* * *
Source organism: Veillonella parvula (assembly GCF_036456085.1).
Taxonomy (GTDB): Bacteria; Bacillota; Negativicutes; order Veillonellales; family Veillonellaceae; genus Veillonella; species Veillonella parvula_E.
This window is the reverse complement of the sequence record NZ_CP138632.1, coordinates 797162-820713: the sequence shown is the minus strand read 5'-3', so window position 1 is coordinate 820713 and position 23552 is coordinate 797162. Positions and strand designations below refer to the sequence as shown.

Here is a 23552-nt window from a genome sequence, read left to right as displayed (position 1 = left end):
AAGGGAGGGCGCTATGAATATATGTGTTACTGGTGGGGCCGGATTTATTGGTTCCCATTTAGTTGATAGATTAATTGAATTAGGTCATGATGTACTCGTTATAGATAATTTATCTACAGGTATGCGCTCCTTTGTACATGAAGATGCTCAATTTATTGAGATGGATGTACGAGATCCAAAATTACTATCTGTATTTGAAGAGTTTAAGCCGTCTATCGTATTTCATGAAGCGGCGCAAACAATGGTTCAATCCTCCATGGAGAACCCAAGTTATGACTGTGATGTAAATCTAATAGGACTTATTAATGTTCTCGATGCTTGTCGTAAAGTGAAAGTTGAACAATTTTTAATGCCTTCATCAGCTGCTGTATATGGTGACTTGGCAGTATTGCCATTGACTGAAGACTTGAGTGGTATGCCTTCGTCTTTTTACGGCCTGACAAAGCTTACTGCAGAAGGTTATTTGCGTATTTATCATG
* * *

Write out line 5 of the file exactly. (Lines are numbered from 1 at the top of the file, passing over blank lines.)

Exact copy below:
AAGGGAGGGCGCTATGAATATATGTGTTACTGGTGGGGCCGGATTTATTGGTTCCCATTTAGTTGATAGATTAATTGAATTAGGTCATGATGTACTCGTTATAGATAATTTATCTACAGGTATGCGCTCCTTTGTACATGAAGATGCTCAATTTATTGAGATGGATGTACGAGATCCAAAATTACTATCTGTATTTGAAGAGTTTAAGCCGTCTATCGTATTTCATGAAGCGGCGCAAACAATGGTTCAATCCTCCATGGAGAACCCAAGTTATGACTGTGATGTAAATCTAATAGGACTTATTAATGTTCTCGATGCTTGTCGTAAAGTGAAAGTTGAACAATTTTTAATGCCTTCATCAGCTGCTGTATATGGTGACTTGGCAGTATTGCCATTGACTGAAGACTTGAGTGGTATGCCTTCGTCTTTTTACGGCCTGACAAAGCTTACTGCAGAAGGTTATTTGCGTATTTATCATG